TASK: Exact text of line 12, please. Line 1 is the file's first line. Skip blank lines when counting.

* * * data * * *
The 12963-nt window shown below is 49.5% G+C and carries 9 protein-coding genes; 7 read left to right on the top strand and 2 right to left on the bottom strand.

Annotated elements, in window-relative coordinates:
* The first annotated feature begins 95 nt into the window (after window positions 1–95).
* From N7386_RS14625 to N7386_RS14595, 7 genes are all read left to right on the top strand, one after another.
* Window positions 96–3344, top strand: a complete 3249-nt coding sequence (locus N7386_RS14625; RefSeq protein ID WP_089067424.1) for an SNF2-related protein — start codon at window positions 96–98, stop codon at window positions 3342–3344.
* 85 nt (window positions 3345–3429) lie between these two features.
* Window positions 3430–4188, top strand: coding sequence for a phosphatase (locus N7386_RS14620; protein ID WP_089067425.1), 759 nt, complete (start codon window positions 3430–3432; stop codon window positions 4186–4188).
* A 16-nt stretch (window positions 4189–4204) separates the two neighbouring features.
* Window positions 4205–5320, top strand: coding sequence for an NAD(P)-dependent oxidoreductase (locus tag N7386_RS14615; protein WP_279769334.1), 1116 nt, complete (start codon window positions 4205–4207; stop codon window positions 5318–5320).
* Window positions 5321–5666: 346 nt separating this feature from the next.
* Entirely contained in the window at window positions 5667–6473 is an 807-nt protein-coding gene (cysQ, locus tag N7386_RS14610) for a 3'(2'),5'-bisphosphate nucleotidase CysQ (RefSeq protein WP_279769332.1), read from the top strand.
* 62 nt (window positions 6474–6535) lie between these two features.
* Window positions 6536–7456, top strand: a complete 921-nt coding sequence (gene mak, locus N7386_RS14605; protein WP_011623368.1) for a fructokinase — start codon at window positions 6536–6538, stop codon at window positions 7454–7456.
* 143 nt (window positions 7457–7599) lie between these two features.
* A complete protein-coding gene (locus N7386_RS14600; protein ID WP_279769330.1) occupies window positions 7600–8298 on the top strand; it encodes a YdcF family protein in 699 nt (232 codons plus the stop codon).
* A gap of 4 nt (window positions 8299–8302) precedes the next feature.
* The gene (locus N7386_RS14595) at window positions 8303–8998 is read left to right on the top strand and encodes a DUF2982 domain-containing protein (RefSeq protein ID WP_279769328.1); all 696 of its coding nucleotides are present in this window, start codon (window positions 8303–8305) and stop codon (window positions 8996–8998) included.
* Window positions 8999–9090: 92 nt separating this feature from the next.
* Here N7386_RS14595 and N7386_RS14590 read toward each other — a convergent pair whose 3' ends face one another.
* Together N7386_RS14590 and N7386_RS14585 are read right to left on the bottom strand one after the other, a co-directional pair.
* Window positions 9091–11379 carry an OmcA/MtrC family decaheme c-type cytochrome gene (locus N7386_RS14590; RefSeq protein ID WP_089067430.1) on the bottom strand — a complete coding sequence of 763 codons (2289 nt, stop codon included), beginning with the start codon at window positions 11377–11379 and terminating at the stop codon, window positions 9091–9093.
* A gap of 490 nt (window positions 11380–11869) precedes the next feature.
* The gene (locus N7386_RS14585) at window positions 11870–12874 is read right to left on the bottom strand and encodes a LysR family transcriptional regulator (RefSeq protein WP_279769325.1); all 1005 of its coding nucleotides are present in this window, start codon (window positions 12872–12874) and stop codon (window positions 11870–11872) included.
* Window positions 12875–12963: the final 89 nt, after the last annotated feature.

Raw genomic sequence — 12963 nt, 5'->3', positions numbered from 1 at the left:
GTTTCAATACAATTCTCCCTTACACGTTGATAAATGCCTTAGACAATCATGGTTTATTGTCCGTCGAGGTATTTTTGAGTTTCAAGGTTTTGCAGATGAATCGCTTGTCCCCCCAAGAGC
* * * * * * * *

* 62 nt (window positions 6474–6535) lie between these two features.